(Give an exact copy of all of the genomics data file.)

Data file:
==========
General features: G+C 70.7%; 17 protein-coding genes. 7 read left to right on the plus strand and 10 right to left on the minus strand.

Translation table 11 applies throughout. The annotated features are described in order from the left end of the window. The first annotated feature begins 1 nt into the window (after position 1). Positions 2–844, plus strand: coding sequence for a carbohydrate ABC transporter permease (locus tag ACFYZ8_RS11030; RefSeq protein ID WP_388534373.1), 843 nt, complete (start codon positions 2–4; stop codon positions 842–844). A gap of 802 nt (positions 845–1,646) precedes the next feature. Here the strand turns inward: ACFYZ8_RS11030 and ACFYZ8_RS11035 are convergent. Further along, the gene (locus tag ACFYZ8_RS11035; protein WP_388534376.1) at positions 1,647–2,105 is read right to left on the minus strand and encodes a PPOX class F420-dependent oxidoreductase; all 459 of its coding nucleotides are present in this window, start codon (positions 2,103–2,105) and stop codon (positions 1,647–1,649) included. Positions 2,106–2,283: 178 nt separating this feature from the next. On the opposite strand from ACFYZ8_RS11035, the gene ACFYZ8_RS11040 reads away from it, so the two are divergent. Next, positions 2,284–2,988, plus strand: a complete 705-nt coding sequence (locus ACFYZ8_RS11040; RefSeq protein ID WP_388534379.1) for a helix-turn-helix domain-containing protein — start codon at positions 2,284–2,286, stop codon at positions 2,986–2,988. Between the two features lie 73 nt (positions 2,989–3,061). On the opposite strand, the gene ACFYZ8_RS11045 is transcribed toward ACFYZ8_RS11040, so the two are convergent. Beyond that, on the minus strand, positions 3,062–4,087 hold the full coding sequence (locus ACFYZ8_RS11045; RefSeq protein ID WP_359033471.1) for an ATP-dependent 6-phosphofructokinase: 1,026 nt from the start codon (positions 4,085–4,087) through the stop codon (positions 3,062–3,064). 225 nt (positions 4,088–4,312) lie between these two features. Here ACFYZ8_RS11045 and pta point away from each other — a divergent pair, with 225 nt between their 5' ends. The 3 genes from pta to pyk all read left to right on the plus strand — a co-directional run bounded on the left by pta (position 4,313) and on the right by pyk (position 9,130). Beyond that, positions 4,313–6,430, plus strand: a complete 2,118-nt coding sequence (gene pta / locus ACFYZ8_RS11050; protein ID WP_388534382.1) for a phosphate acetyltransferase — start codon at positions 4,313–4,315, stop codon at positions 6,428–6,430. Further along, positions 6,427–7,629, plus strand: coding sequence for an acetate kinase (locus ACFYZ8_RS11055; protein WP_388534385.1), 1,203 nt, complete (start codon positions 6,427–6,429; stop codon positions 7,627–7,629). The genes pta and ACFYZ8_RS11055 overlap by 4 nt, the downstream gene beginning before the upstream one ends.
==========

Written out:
General features: G+C 70.7%; 17 protein-coding genes. 7 read left to right on the plus strand and 10 right to left on the minus strand.

Translation table 11 applies throughout. The annotated features are described in order from the left end of the window. The first annotated feature begins 1 nt into the window (after position 1). Positions 2–844, plus strand: coding sequence for a carbohydrate ABC transporter permease (locus tag ACFYZ8_RS11030; RefSeq protein ID WP_388534373.1), 843 nt, complete (start codon positions 2–4; stop codon positions 842–844). A gap of 802 nt (positions 845–1,646) precedes the next feature. Here the strand turns inward: ACFYZ8_RS11030 and ACFYZ8_RS11035 are convergent. Further along, the gene (locus tag ACFYZ8_RS11035; protein WP_388534376.1) at positions 1,647–2,105 is read right to left on the minus strand and encodes a PPOX class F420-dependent oxidoreductase; all 459 of its coding nucleotides are present in this window, start codon (positions 2,103–2,105) and stop codon (positions 1,647–1,649) included. Positions 2,106–2,283: 178 nt separating this feature from the next. On the opposite strand from ACFYZ8_RS11035, the gene ACFYZ8_RS11040 reads away from it, so the two are divergent. Next, positions 2,284–2,988, plus strand: a complete 705-nt coding sequence (locus ACFYZ8_RS11040; RefSeq protein ID WP_388534379.1) for a helix-turn-helix domain-containing protein — start codon at positions 2,284–2,286, stop codon at positions 2,986–2,988. Between the two features lie 73 nt (positions 2,989–3,061). On the opposite strand, the gene ACFYZ8_RS11045 is transcribed toward ACFYZ8_RS11040, so the two are convergent. Beyond that, on the minus strand, positions 3,062–4,087 hold the full coding sequence (locus ACFYZ8_RS11045; RefSeq protein ID WP_359033471.1) for an ATP-dependent 6-phosphofructokinase: 1,026 nt from the start codon (positions 4,085–4,087) through the stop codon (positions 3,062–3,064). 225 nt (positions 4,088–4,312) lie between these two features. Here ACFYZ8_RS11045 and pta point away from each other — a divergent pair, with 225 nt between their 5' ends. The 3 genes from pta to pyk all read left to right on the plus strand — a co-directional run bounded on the left by pta (position 4,313) and on the right by pyk (position 9,130). Beyond that, positions 4,313–6,430, plus strand: a complete 2,118-nt coding sequence (gene pta / locus ACFYZ8_RS11050; protein ID WP_388534382.1) for a phosphate acetyltransferase — start codon at positions 4,313–4,315, stop codon at positions 6,428–6,430. Further along, positions 6,427–7,629, plus strand: coding sequence for an acetate kinase (locus ACFYZ8_RS11055; protein WP_388534385.1), 1,203 nt, complete (start codon positions 6,427–6,429; stop codon positions 7,627–7,629). The genes pta and ACFYZ8_RS11055 overlap by 4 nt, the downstream gene beginning before the upstream one ends.